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Gotch v. Scooby's Asap Towing, LLC

Supreme Court of Louisiana

June 26, 2019



          PER CURIAM.

         In this case, we are called upon to determine whether the district court erred in denying plaintiff's request for a mistrial based on evidence that the jurors violated their instructions by discussing the case prior to deliberations. For the reasons that follow, we conclude the district court did not abuse its discretion in denying plaintiff's motion for a mistrial. Accordingly, we reverse the judgment of the court of appeal and reinstate the district court's judgment.


         Plaintiff, Terry Gotch, filed this suit for damages against defendants, Joseph Derousselle and his employer, Scooby's ASAP Towing, LLC ("Scooby's"). Plaintiff alleged he was a guest passenger in a vehicle driven by Alydia Menard. According to plaintiff, Mr. Derousselle, an employee of Scooby's, backed his vehicle out of a private driveway, causing Ms. Menard to make an evasive maneuver to avoid a collision. Ms. Menard's vehicle subsequently left the roadway and struck a ditch, causing injury to plaintiff.

         The suit was tried before a jury. Prior to trial, the district court instructed the jury, "[y]ou may only discuss the case with the other members of the jury when you begin deliberations on your verdict and all other members of the jury are present."[1]

         At trial, the parties presented conflicting versions of the events. Ms. Menard testified that she swerved to avoid Mr. Derousselle's truck, which she noticed partially in the roadway as she rounded a turn. Ms. Menard also testified that fog obstructed her view of the roadway.

         Mr. Derousselle testified that he had backed his vehicle from his driveway, but immediately pulled back into the driveway upon seeing Ms. Menard's vehicle coming around the curve. He noted that the fog, together with the excessive rate of speed at which Ms. Menard was traveling on the wet highway, likely contributed to her inability to slow down or stop, and caused her to instead veer off the road.

         After the close of evidence and argument, the jury began deliberations. The alternate juror, who had been excused prior to deliberations, remained in the courtroom. In response to a question by plaintiff's counsel about her impression of the trial, the alternate juror suggested that the jurors may have discussed the case among themselves prior to deliberations.

         Following deliberations, [2] the jury returned its verdict. In a unanimous verdict, the jury found defendants were not negligent.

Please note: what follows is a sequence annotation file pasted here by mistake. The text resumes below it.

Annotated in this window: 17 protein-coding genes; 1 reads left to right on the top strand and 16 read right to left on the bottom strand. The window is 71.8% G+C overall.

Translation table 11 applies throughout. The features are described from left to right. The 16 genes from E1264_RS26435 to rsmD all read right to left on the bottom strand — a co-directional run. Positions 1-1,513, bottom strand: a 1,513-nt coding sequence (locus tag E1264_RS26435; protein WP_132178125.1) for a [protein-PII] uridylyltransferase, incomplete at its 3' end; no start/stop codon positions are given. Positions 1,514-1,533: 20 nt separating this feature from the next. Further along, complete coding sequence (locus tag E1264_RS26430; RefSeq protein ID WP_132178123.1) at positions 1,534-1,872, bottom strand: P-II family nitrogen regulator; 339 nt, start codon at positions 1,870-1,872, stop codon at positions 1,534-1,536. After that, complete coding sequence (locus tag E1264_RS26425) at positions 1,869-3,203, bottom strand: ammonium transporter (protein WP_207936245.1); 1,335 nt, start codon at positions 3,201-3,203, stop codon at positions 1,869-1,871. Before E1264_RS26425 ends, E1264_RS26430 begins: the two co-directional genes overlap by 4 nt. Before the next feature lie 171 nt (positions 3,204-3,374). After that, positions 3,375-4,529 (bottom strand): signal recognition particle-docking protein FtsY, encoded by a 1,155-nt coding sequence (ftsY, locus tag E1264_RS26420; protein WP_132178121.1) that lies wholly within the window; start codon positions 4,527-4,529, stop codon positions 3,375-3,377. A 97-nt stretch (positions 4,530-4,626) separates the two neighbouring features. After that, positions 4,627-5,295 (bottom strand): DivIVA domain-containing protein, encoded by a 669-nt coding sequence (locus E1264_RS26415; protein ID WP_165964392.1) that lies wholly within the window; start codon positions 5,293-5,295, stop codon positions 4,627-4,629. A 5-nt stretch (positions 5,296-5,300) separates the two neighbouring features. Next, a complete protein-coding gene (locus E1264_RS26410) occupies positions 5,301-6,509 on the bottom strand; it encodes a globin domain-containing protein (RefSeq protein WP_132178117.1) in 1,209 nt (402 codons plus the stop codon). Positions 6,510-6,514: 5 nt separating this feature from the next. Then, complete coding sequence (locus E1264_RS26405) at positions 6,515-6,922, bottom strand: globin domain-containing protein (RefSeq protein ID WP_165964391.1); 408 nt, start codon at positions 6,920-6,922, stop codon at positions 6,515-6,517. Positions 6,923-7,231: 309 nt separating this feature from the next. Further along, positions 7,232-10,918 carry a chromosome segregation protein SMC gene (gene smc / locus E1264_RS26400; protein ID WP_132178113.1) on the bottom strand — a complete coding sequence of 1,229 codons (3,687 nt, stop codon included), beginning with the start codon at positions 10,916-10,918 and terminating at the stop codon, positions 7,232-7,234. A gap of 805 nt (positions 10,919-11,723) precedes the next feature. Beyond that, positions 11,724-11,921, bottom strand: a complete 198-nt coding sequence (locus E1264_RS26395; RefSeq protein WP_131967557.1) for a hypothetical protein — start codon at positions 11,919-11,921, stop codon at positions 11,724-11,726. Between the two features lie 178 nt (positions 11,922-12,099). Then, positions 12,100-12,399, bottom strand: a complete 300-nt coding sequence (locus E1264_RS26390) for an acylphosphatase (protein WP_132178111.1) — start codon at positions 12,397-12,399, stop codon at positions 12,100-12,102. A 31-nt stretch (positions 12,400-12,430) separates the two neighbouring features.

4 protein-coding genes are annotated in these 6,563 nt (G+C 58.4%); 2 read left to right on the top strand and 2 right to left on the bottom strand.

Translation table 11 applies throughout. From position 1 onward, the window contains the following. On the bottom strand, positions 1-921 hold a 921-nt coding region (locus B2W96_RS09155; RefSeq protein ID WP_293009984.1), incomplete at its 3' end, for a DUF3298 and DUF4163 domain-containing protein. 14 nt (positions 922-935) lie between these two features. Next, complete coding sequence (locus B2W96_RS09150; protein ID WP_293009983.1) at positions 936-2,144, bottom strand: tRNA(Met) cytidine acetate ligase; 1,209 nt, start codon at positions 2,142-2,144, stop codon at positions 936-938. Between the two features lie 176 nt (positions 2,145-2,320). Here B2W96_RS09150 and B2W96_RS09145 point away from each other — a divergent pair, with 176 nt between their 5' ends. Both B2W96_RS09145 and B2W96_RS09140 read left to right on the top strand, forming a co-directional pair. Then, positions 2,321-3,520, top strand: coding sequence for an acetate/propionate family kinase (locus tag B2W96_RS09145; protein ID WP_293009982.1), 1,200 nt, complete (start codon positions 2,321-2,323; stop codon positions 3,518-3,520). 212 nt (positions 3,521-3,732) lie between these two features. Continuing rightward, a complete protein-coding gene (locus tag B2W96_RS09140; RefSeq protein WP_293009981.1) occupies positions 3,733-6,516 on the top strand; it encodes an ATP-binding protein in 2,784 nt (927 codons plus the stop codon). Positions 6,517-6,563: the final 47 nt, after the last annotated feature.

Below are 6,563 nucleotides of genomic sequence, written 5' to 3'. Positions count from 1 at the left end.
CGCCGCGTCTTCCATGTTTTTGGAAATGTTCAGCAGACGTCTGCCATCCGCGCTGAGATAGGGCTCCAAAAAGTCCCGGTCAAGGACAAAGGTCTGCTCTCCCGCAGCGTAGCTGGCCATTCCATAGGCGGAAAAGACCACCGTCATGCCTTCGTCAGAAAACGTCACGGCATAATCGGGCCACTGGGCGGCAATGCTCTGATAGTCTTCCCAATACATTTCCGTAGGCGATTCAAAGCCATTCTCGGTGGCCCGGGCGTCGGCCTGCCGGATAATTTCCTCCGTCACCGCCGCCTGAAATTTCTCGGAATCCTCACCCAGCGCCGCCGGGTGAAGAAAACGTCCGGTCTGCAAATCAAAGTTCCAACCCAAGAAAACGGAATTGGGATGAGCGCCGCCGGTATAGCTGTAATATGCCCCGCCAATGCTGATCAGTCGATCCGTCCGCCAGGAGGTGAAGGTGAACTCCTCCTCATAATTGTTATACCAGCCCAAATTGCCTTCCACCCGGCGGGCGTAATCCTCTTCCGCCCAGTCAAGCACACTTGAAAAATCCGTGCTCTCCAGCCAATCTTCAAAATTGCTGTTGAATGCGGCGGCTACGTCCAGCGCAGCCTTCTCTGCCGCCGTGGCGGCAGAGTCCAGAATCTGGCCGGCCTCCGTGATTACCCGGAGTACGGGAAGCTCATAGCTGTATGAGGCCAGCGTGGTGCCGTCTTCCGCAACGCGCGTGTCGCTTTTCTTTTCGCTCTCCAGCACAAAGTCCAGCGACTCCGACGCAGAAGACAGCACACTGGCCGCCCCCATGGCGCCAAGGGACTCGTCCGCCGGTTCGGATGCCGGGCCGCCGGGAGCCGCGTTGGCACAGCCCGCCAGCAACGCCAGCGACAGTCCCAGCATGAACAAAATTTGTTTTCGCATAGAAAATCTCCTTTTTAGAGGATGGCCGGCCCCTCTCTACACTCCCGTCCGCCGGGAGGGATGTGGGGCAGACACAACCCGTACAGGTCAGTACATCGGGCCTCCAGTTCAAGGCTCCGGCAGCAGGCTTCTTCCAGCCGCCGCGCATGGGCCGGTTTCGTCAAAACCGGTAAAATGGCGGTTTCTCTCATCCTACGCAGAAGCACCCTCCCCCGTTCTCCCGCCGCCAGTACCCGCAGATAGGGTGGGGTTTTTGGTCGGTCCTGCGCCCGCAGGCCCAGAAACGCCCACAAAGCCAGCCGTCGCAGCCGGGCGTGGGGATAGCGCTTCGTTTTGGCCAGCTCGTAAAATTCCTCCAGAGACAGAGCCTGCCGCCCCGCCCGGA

After receiving the verdict, the district court, with the consent of the parties and on the record, questioned the jurors. The district court asked the foreperson, Mr. McClelland, "were there any discussions during breaks, and after we recessed, or whatever amongst yourselves about the case?" Mr. McClelland replied, "yes, sir." He further stated:

I don't think any of us were under the impression that we were not allowed to speak about it inside the jury deliberation room. So, actually, I felt that that was our duty, is to speak about it and discuss it amongst each other to, I mean, come up with a verdict.

         Another juror, Ms. Hennigan, testified that while some of the jurors had feelings about the case at the beginning, she did not believe any of the jurors made a decision until deliberations. She stated:

I will say some, from the beginning, did feel one way or the other. Nobody made - - I don't know that anyone made a hundred percent decision one way or the other until - -because we all have lots and lots of notes that we took. We took - - every - - I don't want that to look like we did not look at all the information. We looked at all the information, I mean, from percentages to how they backed out, drove in to - - and I know about - - I know a lot about spines and - - Anyway, so there was - - it was a good discussion, it was, and to the point of the benefit of the doubt and everything. But to be able to say that this was -- that any pain and suffering could be caused by the gentlemen backing out of his driveway on a foggy morning, we could not see that. And so - -

         After hearing the jurors' testimony, the district court made the following remarks:

So the issue will be whether or not the discussions that you had - - I mean, you came to a verdict, you did it, obviously, with discussion amongst yourselves. No one swayed one person from doing it or the other. The issue is just that - -And the reason that we have that charge is so that starting from opening statement and then when you just hear the plaintiff's case that you all aren't affecting other jurors by your thoughts and whatever on - - from opening through close. Because the defendant - - in this case, the defendants only had one witness, but in many cases defendants may have a day and a half of witnesses, and if you all have been discussing about the case after just hearing what the plaintiff said, you may be forming an opinion during that time that may not be able to be rebuffed now because the defendants haven't put on their case yet. That's the purpose behind it. I don't know, in this case, that it was that effect or not, but - okay.
I know, but what I want to make clear is what I got from their discussion is that they didn't make a decision at opening statements, that they discussed the case throughout the time they were here and made their decision based on what they believed was good law. I can't fault their decision. And it sounds to me that they had a lot of discussion, it's just that they had the discussion before they were charged with the law.

         Thereafter, plaintiff filed a motion for a mistrial. In support, he argued the jurors disregarded the district court's instruction to refrain from ...

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